Pencil charcoal offers a finer point and is cleaner to apply, plus pencils come in a range of styles from hard to soft, just like normal pencils. Vine charcoal, meanwhile, is a soft form of the medium that will create very solid black lines, getting inside the grooves of your textured paper.

The last, however, offers the deepest black but it can also come in other colors too. You can find hard or soft charcoal sticks and use them to create the darkest shadows of your piece.

Other things you should know before your first lesson include these facts below.

Charcoal drawing, as it states, means drawing with charcoal. You may see those two words together and instantly understand what it means, but charcoal drawing involves much more than the definition.

Let’s take a little dive into the history of charcoal drawing. Although it might seem that charcoal drawing has become quite popular lately, you would be surprised to find that charcoal drawing has been practiced since time immemorial.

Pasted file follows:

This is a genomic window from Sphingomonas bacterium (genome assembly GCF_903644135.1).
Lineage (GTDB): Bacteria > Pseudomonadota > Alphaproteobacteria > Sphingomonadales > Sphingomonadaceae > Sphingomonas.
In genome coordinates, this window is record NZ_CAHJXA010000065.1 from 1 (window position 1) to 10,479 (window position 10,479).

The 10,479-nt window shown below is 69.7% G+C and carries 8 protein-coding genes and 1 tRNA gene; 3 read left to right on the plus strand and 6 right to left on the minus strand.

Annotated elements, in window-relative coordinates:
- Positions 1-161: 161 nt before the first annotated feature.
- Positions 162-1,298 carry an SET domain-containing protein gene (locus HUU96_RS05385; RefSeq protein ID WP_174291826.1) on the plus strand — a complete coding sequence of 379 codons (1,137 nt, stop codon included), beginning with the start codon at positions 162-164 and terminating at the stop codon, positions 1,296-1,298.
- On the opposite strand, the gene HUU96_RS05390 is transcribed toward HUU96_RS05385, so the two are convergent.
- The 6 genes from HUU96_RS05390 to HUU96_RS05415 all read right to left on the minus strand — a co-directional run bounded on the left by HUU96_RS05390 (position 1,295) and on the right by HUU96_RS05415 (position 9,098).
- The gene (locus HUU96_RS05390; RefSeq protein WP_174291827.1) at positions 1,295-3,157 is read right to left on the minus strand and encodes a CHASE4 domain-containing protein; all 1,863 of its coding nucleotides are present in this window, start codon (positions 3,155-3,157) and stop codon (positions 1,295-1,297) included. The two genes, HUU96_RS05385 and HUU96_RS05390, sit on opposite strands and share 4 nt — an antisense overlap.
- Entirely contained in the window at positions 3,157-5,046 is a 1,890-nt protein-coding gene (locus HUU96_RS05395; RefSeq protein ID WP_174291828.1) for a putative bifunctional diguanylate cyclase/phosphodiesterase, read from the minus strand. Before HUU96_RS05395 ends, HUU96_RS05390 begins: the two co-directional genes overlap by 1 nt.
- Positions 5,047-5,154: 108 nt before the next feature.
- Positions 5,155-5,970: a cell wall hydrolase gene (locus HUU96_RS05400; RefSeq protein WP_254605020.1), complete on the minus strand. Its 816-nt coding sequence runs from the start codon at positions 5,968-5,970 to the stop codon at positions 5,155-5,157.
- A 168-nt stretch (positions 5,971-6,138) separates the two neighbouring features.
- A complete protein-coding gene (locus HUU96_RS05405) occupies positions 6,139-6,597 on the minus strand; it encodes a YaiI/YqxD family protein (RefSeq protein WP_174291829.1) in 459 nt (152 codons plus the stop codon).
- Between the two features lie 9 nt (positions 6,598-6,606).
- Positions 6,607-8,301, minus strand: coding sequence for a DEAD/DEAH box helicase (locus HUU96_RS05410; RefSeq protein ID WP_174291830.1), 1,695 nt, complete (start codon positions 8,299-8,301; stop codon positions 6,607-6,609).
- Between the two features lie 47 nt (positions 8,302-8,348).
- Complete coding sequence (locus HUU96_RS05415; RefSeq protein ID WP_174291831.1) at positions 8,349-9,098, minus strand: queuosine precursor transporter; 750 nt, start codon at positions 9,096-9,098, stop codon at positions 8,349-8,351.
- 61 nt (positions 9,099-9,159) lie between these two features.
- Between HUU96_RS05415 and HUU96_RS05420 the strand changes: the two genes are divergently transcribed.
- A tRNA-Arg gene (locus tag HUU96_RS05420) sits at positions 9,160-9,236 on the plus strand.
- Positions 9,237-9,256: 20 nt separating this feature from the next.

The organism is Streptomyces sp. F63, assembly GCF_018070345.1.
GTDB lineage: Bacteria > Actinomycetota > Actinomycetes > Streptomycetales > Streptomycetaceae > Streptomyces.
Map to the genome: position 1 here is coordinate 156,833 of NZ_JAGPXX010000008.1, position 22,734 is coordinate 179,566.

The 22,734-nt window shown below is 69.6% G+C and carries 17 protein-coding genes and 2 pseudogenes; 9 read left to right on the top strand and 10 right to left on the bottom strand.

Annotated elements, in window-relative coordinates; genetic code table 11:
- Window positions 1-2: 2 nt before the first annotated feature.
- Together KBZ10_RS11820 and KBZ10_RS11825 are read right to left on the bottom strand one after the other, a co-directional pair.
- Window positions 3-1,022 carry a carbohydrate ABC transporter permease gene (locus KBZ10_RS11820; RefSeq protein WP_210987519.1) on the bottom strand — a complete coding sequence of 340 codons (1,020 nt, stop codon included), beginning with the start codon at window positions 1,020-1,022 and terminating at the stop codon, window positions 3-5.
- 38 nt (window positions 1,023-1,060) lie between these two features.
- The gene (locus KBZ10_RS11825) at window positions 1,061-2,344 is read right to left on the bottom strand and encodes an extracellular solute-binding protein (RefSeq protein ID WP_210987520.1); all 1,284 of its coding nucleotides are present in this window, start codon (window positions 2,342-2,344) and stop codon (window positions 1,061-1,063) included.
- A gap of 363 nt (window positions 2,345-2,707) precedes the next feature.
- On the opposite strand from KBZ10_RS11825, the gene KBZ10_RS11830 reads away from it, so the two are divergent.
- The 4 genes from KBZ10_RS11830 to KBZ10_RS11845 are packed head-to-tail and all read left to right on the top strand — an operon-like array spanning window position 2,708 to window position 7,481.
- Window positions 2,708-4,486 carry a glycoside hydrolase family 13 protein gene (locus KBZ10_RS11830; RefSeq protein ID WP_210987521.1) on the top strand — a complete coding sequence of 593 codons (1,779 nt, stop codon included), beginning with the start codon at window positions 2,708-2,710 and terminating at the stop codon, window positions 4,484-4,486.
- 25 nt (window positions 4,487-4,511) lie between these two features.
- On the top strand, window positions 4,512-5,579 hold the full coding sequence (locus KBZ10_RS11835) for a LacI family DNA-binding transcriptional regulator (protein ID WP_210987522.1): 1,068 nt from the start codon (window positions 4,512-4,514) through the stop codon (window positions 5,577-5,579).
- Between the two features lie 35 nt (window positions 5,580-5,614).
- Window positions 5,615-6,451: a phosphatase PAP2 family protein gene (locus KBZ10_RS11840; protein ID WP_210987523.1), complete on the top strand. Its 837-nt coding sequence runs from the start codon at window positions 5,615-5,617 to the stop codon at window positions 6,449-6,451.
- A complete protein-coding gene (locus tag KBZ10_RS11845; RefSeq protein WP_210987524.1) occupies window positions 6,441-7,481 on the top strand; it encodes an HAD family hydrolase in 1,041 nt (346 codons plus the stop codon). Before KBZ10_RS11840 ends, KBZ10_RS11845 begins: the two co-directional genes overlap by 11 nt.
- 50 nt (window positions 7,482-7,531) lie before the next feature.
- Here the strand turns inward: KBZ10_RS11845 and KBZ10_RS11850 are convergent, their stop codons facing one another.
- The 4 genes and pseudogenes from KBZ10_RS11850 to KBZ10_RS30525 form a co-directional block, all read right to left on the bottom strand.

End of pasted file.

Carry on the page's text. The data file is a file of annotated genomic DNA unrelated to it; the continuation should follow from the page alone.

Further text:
In the earlier years, man used charcoal to create sketches, and even till now, you can see some of their early works in caves and some other ancient areas. Artists like Albrecht Durer, Edgar Degas, and Édouard Manet have created some of the finest charcoal arts.

There is no doubt that charcoal drawing is one of the most beautiful means of creating art. Although charcoal drawing looks beautiful, it can be quite technical. To learn how to draw using charcoal, an artist should learn the techniques required to produce perfect charcoal art.

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Charcoal drawing didn't start a few decades ago. Source: Pexels
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Exercise Drawing – What Does Charcoal Drawing Entail?

Exercise drawing involves practicing your drawing using a sample or an object. To exercise drawing using charcoal, you must know what charcoal drawing entails. As stated earlier, it might seem as simple as using a pencil, but charcoal drawing can be technical.

There are different tools used in charcoal drawing, and the most important of them include:

  • Compressed charcoal

Compressed charcoal is usually darker than other charcoal types. Using compressed charcoal can give you control over the lines you draw. They can also be sharp and are usually difficult to clean.

  • Powdered charcoal